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Two thirds of healthcare spending out of pocket

A recent study reveals that 65.6 percent of healthcare expenditure in India is out of pocket — paid for by the patients themselves. The study, conducted by the Institute for Health Metrics and Evaluation, University of Washington, was conducted based on evidence of healthcare expenditure in 2014.

At 65.6 percent, India is placed sixth highest in terms of patient expenditure out of 25 countries that all have values above 50 percent. Sudan leads the poll, at 76.6 percent, followed by Yemen, Azerbaijan, Nigeria, and Cameroon.

Dr Anita Kar Director of School of Health Sciences at Pune University comments on the study “India is known to have one of the highest out-of-pocket expenditures on health globally”. Dr Kar attributes this to an Copyright: akhilesh / 123RF Stock Photooverwhelming reliance on private healthcare, which she attributes to historical factors.

Following the independence of India, says Dr Kar, the country suffered high rates of mortality and morbidity related to disease. This led to the government bringing in, and relying upon, private medical practitioners to provide healthcare until a time when the government could step in to provide universal healthcare.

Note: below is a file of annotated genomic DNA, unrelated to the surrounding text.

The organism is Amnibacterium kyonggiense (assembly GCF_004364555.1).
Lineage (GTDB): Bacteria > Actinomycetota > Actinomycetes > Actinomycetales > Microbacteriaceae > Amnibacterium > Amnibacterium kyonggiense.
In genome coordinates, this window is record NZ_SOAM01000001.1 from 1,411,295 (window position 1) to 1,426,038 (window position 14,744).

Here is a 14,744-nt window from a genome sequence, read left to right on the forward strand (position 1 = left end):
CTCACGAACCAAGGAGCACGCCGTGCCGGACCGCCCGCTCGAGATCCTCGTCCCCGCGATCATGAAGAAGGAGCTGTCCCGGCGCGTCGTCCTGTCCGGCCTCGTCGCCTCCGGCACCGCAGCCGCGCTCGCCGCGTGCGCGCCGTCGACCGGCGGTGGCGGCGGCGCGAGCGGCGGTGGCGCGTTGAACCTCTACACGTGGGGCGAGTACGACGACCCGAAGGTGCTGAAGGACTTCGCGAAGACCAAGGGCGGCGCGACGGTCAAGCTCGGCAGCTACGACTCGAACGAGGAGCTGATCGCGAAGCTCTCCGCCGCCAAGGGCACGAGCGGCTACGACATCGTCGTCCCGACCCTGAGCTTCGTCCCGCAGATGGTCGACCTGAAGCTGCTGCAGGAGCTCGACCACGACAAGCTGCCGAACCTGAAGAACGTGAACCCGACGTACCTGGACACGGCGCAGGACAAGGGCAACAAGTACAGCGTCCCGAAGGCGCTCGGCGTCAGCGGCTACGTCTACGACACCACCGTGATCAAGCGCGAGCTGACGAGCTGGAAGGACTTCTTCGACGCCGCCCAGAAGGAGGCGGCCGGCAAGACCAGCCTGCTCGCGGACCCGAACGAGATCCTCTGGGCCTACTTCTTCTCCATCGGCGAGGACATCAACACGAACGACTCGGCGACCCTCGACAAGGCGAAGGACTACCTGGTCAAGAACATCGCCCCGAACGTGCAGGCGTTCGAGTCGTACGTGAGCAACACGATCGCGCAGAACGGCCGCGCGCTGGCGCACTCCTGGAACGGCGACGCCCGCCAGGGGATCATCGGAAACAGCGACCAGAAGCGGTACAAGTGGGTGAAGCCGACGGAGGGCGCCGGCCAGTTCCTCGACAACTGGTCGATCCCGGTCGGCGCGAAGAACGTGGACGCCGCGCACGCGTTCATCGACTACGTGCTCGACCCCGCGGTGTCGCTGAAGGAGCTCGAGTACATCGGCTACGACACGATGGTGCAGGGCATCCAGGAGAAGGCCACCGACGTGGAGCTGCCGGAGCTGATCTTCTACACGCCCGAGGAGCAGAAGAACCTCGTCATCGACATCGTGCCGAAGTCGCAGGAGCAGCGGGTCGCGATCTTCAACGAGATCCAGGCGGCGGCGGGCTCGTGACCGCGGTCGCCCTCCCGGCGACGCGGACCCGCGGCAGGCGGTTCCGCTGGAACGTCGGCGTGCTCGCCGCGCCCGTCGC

As can now be seen in India’s medical system, the private healthcare sector has flourished. Current estimates put 80 percent of outpatient care, and 60 percent of inpatient care in the hands of the private sector. It is believed that out of pocket expenditure for services by private hospitals places 55 million Indians into poverty each year.

This situation was acknowledged by the Indian government in its recent healthcare bill. The strategy to resolve India’s reputation for out of pocket expenditure involves the “strategic purchasing” of care from private hospitals and clinics by the Indian government. This would be funded by the intended increase of public healthcare expenditure to 2.5 percent of GDP, compared to the current 1.5 percent.

A study by the Lancet discusses the potential future healthcare spending by governments.  The study finds that typically as a country’s GDP grows, the levels of spending on healthcare increases proportionately. The study does however acknowledge that this trend of a gradual increase is varied, with some countries increasing faster than others.

India for example, is estimated by the study to increase its overall health expenditure to 5.6 percent of GDP. This value is far lower than many nations government spending on GDP, even at today’s levels of spending. This would imply that if other countries follow the same trends, India would be drastically behind in terms of healthcare spending by 2040. Extrapolating this in terms of the prevalence of private healthcare, it is likely that without major increases in funding, out of pocket expenditure will continue to be a problem in India for many years.

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